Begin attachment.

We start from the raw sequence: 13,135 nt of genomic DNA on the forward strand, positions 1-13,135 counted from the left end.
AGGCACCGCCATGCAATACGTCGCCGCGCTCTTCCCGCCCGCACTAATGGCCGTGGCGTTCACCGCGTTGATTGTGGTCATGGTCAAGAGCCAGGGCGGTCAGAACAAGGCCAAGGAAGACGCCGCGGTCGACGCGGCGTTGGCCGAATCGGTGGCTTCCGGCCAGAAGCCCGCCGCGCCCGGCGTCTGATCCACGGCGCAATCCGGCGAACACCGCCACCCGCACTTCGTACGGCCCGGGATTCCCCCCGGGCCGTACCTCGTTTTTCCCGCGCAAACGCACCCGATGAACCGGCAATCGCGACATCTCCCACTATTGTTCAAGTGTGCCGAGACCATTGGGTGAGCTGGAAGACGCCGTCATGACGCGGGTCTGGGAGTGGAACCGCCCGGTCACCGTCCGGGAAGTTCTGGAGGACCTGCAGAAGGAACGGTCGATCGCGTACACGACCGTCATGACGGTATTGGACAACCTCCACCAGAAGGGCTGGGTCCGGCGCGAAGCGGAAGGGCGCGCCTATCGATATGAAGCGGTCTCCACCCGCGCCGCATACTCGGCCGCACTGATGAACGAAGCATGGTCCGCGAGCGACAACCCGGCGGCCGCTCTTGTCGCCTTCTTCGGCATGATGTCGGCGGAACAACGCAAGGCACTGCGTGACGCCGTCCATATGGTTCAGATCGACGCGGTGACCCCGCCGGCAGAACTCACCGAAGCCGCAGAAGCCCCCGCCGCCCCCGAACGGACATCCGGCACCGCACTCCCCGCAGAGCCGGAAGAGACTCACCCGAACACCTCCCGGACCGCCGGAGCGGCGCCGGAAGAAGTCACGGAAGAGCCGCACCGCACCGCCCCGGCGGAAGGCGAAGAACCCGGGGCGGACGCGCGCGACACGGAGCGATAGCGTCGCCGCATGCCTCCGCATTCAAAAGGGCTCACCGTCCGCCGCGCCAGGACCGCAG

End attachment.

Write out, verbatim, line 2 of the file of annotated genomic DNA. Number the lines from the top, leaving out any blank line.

AGGCACCGCCATGCAATACGTCGCCGCGCTCTTCCCGCCCGCACTAATGGCCGTGGCGTTCACCGCGTTGATTGTGGTCATGGTCAAGAGCCAGGGCGGTCAGAACAAGGCCAAGGAAGACGCCGCGGTCGACGCGGCGTTGGCCGAATCGGTGGCTTCCGGCCAGAAGCCCGCCGCGCCCGGCGTCTGATCCACGGCGCAATCCGGCGAACACCGCCACCCGCACTTCGTACGGCCCGGGATTCCCCCCGGGCCGTACCTCGTTTTTCCCGCGCAAACGCACCCGATGAACCGGCAATCGCGACATCTCCCACTATTGTTCAAGTGTGCCGAGACCATTGGGTGAGCTGGAAGACGCCGTCATGACGCGGGTCTGGGAGTGGAACCGCCCGGTCACCGTCCGGGAAGTTCTGGAGGACCTGCAGAAGGAACGGTCGATCGCGTACACGACCGTCATGACGGTATTGGACAACCTCCACCAGAAGGGCTGGGTCCGGCGCGAAGCGGAAGGGCGCGCCTATCGATATGAAGCGGTCTCCACCCGCGCCGCATACTCGGCCGCACTGATGAACGAAGCATGGTCCGCGAGCGACAACCCGGCGGCCGCTCTTGTCGCCTTCTTCGGCATGATGTCGGCGGAACAACGCAAGGCACTGCGTGACGCCGTCCATATGGTTCAGATCGACGCGGTGACCCCGCCGGCAGAACTCACCGAAGCCGCAGAAGCCCCCGCCGCCCCCGAACGGACATCCGGCACCGCACTCCCCGCAGAGCCGGAAGAGACTCACCCGAACACCTCCCGGACCGCCGGAGCGGCGCCGGAAGAAGTCACGGAAGAGCCGCACCGCACCGCCCCGGCGGAAGGCGAAGAACCCGGGGCGGACGCGCGCGACACGGAGCGATAGCGTCGCCGCATGCCTCCGCATTCAAAAGGGCTCACCGTCCGCCGCGCCAGGACCGCAG